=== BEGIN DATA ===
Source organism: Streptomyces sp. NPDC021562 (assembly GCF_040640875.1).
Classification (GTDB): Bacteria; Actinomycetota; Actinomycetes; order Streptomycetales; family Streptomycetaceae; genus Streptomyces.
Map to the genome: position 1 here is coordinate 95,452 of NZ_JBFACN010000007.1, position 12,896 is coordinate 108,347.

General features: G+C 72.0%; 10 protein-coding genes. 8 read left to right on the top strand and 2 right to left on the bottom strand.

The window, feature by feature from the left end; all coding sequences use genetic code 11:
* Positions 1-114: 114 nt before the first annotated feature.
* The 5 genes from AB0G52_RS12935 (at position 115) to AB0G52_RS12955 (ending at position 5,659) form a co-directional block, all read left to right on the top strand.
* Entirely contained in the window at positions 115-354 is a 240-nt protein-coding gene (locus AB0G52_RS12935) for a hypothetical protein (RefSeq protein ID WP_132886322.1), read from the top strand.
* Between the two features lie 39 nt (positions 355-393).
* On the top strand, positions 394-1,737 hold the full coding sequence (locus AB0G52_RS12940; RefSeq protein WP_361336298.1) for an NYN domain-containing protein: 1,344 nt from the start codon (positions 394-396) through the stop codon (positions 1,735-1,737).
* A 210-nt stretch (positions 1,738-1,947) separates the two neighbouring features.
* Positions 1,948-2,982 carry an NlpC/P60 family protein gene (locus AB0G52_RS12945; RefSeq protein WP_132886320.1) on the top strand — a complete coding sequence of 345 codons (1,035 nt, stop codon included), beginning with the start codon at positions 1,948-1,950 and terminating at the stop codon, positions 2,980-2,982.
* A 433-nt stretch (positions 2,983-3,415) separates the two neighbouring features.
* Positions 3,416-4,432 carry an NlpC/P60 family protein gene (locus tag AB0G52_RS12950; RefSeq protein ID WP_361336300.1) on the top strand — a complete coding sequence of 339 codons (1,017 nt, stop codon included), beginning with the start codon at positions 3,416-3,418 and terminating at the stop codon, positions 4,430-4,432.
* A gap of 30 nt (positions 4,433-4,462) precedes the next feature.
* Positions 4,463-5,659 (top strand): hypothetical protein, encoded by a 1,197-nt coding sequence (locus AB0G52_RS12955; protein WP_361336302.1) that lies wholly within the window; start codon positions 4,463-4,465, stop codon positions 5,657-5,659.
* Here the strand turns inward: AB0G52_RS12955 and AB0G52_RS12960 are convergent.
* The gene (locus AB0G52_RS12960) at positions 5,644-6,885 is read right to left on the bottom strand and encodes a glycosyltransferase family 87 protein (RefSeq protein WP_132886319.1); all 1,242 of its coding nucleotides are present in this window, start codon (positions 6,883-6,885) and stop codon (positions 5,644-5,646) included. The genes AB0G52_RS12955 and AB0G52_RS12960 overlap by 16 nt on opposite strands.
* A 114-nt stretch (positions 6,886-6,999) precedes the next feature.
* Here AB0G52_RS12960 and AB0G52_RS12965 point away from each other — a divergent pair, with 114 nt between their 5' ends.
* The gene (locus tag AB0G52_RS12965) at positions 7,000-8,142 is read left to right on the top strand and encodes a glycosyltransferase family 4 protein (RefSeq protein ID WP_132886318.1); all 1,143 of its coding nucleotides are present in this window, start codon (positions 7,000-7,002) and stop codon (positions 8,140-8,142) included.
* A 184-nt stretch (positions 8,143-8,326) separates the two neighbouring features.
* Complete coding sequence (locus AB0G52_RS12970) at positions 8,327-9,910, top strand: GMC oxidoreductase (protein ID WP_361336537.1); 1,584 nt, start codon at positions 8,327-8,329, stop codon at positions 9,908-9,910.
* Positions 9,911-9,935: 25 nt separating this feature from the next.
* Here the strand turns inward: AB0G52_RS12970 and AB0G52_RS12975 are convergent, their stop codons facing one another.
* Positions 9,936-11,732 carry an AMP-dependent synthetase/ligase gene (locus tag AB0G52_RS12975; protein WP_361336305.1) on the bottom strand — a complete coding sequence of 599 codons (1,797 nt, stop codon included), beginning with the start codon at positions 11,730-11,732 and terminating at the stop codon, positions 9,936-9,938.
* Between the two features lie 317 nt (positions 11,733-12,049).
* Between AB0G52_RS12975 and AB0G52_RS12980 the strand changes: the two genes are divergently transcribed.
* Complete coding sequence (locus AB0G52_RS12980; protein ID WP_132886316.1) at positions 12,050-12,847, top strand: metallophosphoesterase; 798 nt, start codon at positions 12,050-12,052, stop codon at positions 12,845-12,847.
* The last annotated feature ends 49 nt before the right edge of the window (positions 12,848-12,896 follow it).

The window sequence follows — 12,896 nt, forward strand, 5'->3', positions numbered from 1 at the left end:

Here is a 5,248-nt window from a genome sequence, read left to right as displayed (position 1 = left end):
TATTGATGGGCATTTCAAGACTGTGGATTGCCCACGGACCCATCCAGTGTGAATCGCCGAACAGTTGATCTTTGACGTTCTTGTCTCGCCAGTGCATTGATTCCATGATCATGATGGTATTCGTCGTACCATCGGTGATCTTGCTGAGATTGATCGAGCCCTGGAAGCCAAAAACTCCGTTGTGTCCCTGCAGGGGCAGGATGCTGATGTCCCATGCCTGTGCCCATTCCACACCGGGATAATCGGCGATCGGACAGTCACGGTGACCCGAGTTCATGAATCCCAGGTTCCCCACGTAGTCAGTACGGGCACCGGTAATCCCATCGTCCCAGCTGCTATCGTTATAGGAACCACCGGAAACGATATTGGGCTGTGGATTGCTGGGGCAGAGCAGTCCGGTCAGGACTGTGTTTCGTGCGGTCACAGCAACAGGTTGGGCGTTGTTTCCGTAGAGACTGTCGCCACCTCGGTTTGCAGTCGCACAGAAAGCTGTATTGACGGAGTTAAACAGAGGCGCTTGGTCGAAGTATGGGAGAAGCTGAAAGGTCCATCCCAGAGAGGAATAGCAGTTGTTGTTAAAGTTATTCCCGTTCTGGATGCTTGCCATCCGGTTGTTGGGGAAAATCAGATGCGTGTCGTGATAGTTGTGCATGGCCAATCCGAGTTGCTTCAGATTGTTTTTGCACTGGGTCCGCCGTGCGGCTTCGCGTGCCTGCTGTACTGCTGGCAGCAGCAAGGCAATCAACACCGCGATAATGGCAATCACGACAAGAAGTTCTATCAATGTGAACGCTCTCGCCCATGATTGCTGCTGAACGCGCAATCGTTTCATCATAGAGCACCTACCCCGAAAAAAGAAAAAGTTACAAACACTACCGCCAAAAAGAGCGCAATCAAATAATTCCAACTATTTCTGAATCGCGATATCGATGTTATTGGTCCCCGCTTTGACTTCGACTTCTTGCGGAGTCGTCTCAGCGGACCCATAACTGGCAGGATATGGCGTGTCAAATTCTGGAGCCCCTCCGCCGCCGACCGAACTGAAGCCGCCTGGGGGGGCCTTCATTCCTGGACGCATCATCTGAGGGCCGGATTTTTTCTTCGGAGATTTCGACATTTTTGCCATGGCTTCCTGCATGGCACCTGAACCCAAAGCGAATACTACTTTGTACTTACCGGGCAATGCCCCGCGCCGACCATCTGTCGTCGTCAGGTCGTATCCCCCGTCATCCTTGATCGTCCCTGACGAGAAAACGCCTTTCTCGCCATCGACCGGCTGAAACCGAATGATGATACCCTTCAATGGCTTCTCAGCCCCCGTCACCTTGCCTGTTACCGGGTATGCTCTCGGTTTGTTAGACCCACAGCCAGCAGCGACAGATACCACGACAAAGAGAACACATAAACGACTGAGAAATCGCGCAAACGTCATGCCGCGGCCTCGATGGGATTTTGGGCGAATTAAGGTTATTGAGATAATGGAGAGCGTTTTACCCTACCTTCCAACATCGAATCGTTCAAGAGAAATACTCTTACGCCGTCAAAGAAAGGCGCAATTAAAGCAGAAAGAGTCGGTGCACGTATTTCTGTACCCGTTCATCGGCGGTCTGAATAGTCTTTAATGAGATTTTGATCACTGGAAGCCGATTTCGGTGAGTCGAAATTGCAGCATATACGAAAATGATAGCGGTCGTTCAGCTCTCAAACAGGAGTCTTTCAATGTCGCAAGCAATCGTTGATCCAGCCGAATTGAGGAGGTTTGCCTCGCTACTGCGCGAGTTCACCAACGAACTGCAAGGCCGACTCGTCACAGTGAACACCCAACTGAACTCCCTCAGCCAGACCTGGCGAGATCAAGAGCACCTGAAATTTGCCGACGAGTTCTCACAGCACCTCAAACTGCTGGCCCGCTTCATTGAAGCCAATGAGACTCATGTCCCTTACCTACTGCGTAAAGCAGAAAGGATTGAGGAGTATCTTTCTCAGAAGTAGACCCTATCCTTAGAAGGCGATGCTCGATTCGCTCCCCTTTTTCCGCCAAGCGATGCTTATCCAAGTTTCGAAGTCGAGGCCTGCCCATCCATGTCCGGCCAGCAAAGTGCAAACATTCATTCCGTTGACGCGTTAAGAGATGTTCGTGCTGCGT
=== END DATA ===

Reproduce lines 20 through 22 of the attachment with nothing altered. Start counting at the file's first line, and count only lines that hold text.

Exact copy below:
* Here AB0G52_RS12960 and AB0G52_RS12965 point away from each other — a divergent pair, with 114 nt between their 5' ends.
* The gene (locus tag AB0G52_RS12965) at positions 7,000-8,142 is read left to right on the top strand and encodes a glycosyltransferase family 4 protein (RefSeq protein ID WP_132886318.1); all 1,143 of its coding nucleotides are present in this window, start codon (positions 7,000-7,002) and stop codon (positions 8,140-8,142) included.
* A 184-nt stretch (positions 8,143-8,326) separates the two neighbouring features.